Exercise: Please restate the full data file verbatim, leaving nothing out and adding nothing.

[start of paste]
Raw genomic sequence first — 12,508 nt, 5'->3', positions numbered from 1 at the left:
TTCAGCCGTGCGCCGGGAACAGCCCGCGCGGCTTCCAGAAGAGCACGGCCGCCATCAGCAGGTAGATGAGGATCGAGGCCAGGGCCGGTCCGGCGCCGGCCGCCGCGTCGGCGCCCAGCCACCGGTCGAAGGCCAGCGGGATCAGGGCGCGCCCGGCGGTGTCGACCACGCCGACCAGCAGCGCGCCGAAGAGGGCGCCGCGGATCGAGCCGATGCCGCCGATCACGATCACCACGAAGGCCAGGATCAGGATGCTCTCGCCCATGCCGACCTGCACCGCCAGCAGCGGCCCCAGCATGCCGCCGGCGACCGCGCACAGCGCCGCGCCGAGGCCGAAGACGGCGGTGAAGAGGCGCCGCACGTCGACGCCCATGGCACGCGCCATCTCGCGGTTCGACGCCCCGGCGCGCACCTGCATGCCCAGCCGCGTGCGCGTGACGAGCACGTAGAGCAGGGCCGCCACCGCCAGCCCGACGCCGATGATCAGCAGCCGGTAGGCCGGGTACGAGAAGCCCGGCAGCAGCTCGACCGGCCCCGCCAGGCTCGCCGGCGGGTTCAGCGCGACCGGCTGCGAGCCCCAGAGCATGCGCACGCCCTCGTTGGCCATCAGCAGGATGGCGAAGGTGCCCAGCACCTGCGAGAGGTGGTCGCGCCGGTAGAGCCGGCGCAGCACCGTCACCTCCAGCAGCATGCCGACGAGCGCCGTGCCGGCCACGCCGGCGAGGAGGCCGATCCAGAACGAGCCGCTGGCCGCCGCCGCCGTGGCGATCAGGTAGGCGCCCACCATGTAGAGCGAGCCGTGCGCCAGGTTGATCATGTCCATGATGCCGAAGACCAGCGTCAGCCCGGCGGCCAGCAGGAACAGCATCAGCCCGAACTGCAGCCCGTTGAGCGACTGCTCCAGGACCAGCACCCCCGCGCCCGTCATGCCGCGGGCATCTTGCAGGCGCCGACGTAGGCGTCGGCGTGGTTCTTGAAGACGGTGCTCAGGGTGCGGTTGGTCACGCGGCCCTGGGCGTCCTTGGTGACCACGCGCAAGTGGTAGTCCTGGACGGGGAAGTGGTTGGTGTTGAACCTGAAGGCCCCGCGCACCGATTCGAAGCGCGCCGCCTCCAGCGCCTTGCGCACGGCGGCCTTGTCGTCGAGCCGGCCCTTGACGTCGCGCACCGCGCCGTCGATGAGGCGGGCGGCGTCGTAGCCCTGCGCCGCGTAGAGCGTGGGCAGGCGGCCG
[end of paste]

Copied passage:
Raw genomic sequence first — 12,508 nt, 5'->3', positions numbered from 1 at the left:
TTCAGCCGTGCGCCGGGAACAGCCCGCGCGGCTTCCAGAAGAGCACGGCCGCCATCAGCAGGTAGATGAGGATCGAGGCCAGGGCCGGTCCGGCGCCGGCCGCCGCGTCGGCGCCCAGCCACCGGTCGAAGGCCAGCGGGATCAGGGCGCGCCCGGCGGTGTCGACCACGCCGACCAGCAGCGCGCCGAAGAGGGCGCCGCGGATCGAGCCGATGCCGCCGATCACGATCACCACGAAGGCCAGGATCAGGATGCTCTCGCCCATGCCGACCTGCACCGCCAGCAGCGGCCCCAGCATGCCGCCGGCGACCGCGCACAGCGCCGCGCCGAGGCCGAAGACGGCGGTGAAGAGGCGCCGCACGTCGACGCCCATGGCACGCGCCATCTCGCGGTTCGACGCCCCGGCGCGCACCTGCATGCCCAGCCGCGTGCGCGTGACGAGCACGTAGAGCAGGGCCGCCACCGCCAGCCCGACGCCGATGATCAGCAGCCGGTAGGCCGGGTACGAGAAGCCCGGCAGCAGCTCGACCGGCCCCGCCAGGCTCGCCGGCGGGTTCAGCGCGACCGGCTGCGAGCCCCAGAGCATGCGCACGCCCTCGTTGGCCATCAGCAGGATGGCGAAGGTGCCCAGCACCTGCGAGAGGTGGTCGCGCCGGTAGAGCCGGCGCAGCACCGTCACCTCCAGCAGCATGCCGACGAGCGCCGTGCCGGCCACGCCGGCGAGGAGGCCGATCCAGAACGAGCCGCTGGCCGCCGCCGCCGTGGCGATCAGGTAGGCGCCCACCATGTAGAGCGAGCCGTGCGCCAGGTTGATCATGTCCATGATGCCGAAGACCAGCGTCAGCCCGGCGGCCAGCAGGAACAGCATCAGCCCGAACTGCAGCCCGTTGAGCGACTGCTCCAGGACCAGCACCCCCGCGCCCGTCATGCCGCGGGCATCTTGCAGGCGCCGACGTAGGCGTCGGCGTGGTTCTTGAAGACGGTGCTCAGGGTGCGGTTGGTCACGCGGCCCTGGGCGTCCTTGGTGACCACGCGCAAGTGGTAGTCCTGGACGGGGAAGTGGTTGGTGTTGAACCTGAAGGCCCCGCGCACCGATTCGAAGCGCGCCGCCTCCAGCGCCTTGCGCACGGCGGCCTTGTCGTCGAGCCGGCCCTTGACGTCGCGCACCGCGCCGTCGATGAGGCGGGCGGCGTCGTAGCCCTGCGCCGCGTAGAGCGTGGGCAGGCGGCCG